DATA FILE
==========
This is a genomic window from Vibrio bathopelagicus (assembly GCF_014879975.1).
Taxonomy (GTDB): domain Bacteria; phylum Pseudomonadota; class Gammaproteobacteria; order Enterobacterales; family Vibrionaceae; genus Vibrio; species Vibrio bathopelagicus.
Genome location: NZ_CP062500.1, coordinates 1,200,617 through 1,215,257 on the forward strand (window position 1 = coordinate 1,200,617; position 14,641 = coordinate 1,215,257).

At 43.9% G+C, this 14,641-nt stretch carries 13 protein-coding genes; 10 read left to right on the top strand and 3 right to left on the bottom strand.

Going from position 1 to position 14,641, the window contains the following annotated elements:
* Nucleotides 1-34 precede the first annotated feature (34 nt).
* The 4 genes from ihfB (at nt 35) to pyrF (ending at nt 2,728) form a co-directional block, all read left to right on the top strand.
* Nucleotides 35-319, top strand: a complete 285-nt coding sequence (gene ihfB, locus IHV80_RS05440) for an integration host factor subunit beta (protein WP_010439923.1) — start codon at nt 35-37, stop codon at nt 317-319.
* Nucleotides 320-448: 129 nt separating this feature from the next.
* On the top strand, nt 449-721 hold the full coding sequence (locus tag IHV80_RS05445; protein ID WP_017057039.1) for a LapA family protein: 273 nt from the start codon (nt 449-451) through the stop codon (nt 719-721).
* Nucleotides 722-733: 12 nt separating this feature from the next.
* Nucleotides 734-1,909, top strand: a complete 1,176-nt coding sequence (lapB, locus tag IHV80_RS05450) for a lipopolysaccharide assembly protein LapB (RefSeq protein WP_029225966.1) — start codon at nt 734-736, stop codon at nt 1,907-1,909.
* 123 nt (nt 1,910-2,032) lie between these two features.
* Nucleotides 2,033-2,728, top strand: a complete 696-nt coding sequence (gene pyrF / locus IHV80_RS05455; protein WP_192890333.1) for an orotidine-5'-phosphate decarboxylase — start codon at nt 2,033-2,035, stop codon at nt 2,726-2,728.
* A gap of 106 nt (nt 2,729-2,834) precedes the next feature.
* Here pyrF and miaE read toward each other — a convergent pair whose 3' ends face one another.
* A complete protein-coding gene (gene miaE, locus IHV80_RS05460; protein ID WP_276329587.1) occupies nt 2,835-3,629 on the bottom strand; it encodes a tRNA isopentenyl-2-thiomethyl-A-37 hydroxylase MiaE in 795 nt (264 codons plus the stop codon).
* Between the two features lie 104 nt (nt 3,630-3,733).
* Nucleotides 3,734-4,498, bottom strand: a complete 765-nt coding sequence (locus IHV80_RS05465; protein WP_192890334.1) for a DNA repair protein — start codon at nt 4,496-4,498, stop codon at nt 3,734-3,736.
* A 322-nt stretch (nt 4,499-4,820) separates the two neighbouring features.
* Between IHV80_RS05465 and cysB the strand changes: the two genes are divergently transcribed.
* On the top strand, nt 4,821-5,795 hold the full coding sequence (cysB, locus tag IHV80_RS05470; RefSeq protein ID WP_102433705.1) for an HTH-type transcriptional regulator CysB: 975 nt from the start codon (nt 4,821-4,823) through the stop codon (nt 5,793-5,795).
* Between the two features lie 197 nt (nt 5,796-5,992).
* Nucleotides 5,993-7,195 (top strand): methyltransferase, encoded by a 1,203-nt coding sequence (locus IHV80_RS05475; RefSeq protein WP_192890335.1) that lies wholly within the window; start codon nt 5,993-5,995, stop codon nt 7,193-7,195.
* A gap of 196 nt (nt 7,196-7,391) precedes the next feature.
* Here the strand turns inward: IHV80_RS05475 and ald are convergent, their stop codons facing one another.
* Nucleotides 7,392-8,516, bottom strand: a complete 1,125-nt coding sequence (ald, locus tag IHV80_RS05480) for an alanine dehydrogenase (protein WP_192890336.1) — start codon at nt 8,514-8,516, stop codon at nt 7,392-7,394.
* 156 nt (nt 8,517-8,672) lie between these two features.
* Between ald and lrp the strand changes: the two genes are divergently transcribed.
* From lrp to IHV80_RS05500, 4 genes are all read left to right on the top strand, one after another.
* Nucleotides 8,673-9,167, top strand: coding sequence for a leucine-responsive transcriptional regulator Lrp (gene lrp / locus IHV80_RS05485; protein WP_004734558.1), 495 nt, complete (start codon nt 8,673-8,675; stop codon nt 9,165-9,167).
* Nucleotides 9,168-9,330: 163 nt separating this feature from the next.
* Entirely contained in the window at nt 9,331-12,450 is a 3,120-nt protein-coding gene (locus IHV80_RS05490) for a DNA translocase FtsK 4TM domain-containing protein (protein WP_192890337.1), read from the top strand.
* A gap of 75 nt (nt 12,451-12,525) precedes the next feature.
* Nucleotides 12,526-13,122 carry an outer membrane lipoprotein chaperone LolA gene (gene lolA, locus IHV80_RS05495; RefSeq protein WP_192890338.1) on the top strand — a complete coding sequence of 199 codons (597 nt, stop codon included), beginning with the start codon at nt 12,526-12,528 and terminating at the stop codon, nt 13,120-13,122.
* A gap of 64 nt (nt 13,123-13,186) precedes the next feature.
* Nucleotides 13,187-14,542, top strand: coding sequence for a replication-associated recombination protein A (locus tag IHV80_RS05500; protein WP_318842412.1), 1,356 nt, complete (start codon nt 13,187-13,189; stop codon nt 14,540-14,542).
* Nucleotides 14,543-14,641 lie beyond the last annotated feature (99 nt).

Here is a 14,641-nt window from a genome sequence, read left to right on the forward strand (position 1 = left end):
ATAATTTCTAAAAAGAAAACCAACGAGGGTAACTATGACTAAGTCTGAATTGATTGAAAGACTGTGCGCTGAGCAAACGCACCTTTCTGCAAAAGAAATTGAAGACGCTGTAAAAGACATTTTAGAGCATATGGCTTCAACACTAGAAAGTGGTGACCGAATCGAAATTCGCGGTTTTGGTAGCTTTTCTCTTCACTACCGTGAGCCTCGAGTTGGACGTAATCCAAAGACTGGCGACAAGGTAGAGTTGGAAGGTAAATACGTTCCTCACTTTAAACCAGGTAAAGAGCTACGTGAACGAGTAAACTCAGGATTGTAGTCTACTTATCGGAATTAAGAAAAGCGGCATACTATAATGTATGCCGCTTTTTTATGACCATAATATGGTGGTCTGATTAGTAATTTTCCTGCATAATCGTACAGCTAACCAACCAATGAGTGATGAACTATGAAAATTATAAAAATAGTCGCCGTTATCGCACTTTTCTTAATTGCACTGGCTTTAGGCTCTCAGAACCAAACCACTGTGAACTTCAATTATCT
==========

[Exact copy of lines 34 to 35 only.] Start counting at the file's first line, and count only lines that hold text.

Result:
* A gap of 75 nt (nt 12,451-12,525) precedes the next feature.
* Nucleotides 12,526-13,122 carry an outer membrane lipoprotein chaperone LolA gene (gene lolA, locus IHV80_RS05495; RefSeq protein WP_192890338.1) on the top strand — a complete coding sequence of 199 codons (597 nt, stop codon included), beginning with the start codon at nt 12,526-12,528 and terminating at the stop codon, nt 13,120-13,122.